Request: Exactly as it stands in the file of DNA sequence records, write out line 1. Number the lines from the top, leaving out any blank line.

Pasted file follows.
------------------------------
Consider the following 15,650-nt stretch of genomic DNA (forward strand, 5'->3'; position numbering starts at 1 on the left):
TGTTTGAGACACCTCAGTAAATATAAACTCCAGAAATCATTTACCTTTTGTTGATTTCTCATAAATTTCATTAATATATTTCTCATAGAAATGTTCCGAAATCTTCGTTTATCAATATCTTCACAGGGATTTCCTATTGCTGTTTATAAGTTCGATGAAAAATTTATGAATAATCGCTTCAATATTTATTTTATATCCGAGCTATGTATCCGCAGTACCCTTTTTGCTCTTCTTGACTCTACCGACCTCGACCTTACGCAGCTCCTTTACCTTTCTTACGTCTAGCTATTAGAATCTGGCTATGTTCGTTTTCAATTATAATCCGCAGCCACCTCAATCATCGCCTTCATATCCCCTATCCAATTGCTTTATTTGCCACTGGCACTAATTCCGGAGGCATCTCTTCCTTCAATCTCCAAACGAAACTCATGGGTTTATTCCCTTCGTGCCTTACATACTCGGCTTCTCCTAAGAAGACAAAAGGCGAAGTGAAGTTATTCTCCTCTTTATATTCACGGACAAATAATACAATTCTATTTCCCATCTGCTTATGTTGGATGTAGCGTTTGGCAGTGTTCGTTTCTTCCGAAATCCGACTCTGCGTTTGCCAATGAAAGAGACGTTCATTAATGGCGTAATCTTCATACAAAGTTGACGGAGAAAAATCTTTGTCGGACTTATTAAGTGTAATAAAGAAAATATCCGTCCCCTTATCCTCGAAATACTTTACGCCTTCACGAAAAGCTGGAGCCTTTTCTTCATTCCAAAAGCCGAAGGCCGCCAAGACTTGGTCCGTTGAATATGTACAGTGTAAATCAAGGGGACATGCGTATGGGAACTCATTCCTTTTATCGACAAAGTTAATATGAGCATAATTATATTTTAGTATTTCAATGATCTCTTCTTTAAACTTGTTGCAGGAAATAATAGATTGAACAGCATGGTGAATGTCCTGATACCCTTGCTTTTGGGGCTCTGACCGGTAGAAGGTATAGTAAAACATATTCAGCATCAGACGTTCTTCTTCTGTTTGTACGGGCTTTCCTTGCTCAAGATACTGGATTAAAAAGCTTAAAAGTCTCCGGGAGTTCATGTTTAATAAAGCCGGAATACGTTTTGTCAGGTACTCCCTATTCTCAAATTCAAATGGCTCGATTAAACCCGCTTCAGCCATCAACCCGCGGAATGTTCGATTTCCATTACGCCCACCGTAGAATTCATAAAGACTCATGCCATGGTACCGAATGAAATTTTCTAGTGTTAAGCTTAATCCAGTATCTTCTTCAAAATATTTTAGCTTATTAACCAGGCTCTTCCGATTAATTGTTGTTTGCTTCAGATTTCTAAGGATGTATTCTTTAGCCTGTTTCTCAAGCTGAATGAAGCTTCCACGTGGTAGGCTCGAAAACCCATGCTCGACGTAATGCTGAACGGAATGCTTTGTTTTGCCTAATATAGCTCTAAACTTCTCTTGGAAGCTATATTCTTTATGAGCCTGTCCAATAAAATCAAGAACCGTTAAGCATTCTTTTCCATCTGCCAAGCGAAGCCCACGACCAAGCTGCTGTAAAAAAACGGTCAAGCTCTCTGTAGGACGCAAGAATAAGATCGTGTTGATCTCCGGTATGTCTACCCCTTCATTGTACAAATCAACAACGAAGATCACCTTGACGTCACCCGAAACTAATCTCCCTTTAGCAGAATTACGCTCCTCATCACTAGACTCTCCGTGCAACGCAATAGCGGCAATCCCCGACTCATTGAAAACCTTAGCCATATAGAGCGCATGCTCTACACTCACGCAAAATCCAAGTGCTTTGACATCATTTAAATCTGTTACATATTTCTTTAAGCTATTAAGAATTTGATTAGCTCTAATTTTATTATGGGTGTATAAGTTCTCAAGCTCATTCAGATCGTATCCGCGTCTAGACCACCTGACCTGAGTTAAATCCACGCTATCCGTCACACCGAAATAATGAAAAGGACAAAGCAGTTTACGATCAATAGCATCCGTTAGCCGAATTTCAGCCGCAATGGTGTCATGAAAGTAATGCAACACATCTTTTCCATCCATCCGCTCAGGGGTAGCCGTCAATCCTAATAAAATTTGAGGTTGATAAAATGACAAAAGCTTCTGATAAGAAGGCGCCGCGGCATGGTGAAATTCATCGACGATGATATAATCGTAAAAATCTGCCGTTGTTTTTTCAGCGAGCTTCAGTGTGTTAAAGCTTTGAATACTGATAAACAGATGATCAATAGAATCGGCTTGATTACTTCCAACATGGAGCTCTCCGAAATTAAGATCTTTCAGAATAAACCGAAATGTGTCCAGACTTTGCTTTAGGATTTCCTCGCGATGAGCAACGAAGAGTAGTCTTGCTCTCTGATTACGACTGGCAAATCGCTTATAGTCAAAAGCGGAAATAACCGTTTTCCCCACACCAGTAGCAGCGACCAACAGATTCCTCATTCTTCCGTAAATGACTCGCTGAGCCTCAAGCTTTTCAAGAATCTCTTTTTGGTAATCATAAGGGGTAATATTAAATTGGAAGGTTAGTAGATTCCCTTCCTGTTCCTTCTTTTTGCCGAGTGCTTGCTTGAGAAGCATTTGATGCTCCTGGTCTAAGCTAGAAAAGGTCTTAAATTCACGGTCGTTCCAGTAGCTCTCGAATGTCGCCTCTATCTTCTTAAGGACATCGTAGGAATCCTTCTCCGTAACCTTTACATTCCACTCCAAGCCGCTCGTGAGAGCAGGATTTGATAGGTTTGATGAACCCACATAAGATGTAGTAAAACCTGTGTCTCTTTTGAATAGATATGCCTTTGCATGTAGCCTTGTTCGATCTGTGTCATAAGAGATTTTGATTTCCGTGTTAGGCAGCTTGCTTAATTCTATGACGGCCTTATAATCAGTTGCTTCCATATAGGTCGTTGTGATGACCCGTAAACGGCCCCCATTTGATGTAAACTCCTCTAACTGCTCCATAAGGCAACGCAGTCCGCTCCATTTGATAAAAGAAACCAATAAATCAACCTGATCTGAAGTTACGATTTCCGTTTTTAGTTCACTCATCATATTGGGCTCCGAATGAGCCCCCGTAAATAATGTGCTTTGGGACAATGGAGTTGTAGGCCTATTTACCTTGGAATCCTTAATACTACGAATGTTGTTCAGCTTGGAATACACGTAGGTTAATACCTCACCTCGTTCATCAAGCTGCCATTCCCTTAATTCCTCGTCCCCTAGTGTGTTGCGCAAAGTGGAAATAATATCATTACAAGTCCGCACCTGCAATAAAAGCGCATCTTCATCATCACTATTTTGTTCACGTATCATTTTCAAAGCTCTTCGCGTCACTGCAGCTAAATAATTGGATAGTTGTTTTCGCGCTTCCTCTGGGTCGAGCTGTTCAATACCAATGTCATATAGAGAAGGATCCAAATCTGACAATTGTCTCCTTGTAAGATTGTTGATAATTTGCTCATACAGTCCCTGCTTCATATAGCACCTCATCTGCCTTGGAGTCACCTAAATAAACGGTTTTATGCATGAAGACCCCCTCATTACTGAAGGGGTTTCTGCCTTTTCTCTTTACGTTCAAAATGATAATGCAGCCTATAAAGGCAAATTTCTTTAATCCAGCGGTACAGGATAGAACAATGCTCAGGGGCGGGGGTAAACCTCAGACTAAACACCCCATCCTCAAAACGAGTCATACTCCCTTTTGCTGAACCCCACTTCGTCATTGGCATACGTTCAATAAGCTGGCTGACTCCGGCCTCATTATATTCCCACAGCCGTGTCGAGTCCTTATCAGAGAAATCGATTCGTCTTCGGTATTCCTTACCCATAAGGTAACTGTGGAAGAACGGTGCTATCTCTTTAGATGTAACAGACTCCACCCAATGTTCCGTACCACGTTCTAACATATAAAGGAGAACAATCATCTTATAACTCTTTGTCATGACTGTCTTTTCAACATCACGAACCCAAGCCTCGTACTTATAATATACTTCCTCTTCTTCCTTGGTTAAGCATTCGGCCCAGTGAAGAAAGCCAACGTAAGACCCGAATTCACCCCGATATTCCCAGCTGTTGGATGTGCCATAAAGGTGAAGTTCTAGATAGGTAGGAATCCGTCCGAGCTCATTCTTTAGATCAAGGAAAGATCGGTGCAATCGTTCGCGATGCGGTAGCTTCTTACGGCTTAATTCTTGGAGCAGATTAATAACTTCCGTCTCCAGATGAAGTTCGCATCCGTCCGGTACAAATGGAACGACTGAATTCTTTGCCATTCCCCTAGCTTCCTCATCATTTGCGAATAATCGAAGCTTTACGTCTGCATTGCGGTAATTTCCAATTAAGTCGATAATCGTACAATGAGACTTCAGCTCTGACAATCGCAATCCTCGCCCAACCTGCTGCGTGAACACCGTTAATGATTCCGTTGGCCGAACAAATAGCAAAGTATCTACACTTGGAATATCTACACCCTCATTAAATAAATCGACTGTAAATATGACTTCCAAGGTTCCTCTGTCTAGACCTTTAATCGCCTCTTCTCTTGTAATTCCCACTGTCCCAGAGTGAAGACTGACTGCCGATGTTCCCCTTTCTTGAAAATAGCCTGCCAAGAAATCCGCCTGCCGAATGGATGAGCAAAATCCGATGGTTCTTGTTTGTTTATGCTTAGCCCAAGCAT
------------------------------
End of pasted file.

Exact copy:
Consider the following 15,650-nt stretch of genomic DNA (forward strand, 5'->3'; position numbering starts at 1 on the left):